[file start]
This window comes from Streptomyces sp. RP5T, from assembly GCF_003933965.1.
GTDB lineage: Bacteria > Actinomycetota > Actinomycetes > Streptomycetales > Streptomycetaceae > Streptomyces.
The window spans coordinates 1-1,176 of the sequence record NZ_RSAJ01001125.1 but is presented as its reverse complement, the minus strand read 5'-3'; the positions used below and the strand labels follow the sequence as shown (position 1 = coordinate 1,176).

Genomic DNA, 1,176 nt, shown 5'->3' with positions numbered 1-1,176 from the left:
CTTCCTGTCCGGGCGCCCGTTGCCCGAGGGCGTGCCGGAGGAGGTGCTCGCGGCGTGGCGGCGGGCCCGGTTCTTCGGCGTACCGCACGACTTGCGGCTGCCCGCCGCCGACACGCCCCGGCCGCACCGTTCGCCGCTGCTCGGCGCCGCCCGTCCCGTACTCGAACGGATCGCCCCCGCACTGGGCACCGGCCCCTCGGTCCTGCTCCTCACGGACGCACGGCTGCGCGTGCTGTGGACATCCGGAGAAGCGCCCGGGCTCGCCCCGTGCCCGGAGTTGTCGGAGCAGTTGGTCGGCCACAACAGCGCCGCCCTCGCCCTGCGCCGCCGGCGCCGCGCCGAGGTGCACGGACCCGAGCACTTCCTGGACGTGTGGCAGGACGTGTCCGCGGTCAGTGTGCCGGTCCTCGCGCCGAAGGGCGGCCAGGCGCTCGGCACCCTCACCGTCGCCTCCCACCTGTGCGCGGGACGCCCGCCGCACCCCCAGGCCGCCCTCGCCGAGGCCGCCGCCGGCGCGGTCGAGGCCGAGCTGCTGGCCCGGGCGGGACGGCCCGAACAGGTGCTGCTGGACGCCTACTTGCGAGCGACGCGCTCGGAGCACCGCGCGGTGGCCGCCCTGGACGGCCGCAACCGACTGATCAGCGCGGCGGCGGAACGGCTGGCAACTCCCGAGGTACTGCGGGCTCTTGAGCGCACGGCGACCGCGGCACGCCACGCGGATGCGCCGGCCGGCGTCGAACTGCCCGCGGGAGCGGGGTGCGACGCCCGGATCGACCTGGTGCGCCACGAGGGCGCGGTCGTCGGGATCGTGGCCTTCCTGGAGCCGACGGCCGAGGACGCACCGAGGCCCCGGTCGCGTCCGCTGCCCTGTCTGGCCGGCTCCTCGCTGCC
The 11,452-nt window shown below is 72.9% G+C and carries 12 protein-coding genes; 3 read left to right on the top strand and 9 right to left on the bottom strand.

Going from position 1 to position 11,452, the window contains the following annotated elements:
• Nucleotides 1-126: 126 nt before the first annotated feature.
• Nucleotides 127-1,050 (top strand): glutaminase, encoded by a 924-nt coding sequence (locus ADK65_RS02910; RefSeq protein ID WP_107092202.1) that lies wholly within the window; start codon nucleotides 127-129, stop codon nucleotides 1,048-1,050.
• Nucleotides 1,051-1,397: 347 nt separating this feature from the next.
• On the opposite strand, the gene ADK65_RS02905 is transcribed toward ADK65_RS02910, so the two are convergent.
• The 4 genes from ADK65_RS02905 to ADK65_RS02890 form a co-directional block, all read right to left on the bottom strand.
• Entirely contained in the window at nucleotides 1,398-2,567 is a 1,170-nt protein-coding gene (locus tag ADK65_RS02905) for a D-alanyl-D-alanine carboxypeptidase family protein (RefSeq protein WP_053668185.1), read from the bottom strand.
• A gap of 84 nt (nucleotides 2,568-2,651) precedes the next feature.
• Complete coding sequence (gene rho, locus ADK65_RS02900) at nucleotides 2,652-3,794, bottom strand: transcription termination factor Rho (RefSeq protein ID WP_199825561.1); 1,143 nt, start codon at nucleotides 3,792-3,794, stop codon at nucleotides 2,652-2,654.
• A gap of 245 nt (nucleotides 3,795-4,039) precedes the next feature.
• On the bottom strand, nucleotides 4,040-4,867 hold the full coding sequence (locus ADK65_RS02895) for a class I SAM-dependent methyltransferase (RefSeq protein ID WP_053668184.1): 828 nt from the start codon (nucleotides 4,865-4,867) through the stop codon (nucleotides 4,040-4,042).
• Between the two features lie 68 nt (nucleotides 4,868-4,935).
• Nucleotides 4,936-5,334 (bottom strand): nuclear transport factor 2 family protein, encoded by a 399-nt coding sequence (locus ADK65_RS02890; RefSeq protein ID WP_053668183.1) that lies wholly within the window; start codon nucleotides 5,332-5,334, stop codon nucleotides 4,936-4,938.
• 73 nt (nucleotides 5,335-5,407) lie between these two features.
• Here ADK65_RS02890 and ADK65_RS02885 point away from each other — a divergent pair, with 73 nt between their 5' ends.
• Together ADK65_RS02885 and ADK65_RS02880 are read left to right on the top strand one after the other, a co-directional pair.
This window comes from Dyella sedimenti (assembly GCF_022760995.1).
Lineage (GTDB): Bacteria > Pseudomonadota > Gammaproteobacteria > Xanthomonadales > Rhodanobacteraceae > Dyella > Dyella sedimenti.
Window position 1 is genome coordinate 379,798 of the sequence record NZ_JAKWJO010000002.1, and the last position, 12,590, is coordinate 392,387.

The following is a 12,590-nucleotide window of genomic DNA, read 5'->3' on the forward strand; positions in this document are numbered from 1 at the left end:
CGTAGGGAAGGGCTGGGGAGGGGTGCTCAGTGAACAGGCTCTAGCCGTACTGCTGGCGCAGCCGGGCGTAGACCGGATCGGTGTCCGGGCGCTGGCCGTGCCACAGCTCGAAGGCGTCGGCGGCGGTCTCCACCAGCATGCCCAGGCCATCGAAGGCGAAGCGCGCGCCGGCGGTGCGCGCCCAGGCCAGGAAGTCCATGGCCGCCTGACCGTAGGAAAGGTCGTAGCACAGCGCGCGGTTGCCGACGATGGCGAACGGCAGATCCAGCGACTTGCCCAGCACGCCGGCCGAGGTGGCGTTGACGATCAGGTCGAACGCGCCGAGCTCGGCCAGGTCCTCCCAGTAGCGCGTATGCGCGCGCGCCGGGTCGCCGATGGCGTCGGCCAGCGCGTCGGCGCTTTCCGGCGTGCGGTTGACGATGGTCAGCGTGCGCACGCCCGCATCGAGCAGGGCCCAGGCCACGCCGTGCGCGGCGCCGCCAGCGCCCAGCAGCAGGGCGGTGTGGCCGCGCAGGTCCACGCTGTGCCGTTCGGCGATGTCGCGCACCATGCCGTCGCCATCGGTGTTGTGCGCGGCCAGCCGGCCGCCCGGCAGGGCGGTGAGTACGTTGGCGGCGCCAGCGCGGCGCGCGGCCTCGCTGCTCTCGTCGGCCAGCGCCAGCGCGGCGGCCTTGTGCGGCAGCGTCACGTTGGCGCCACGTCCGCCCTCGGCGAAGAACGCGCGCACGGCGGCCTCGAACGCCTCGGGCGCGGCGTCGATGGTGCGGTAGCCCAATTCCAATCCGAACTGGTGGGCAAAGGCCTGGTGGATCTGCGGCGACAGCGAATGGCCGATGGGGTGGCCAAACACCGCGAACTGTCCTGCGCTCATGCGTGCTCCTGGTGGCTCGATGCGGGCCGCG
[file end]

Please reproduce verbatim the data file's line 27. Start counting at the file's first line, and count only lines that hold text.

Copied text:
CGTAGGGAAGGGCTGGGGAGGGGTGCTCAGTGAACAGGCTCTAGCCGTACTGCTGGCGCAGCCGGGCGTAGACCGGATCGGTGTCCGGGCGCTGGCCGTGCCACAGCTCGAAGGCGTCGGCGGCGGTCTCCACCAGCATGCCCAGGCCATCGAAGGCGAAGCGCGCGCCGGCGGTGCGCGCCCAGGCCAGGAAGTCCATGGCCGCCTGACCGTAGGAAAGGTCGTAGCACAGCGCGCGGTTGCCGACGATGGCGAACGGCAGATCCAGCGACTTGCCCAGCACGCCGGCCGAGGTGGCGTTGACGATCAGGTCGAACGCGCCGAGCTCGGCCAGGTCCTCCCAGTAGCGCGTATGCGCGCGCGCCGGGTCGCCGATGGCGTCGGCCAGCGCGTCGGCGCTTTCCGGCGTGCGGTTGACGATGGTCAGCGTGCGCACGCCCGCATCGAGCAGGGCCCAGGCCACGCCGTGCGCGGCGCCGCCAGCGCCCAGCAGCAGGGCGGTGTGGCCGCGCAGGTCCACGCTGTGCCGTTCGGCGATGTCGCGCACCATGCCGTCGCCATCGGTGTTGTGCGCGGCCAGCCGGCCGCCCGGCAGGGCGGTGAGTACGTTGGCGGCGCCAGCGCGGCGCGCGGCCTCGCTGCTCTCGTCGGCCAGCGCCAGCGCGGCGGCCTTGTGCGGCAGCGTCACGTTGGCGCCACGTCCGCCCTCGGCGAAGAACGCGCGCACGGCGGCCTCGAACGCCTCGGGCGCGGCGTCGATGGTGCGGTAGCCCAATTCCAATCCGAACTGGTGGGCAAAGGCCTGGTGGATCTGCGGCGACAGCGAATGGCCGATGGGGTGGCCAAACACCGCGAACTGTCCTGCGCTCATGCGTGCTCCTGGTGGCTCGATGCGGGCCGCG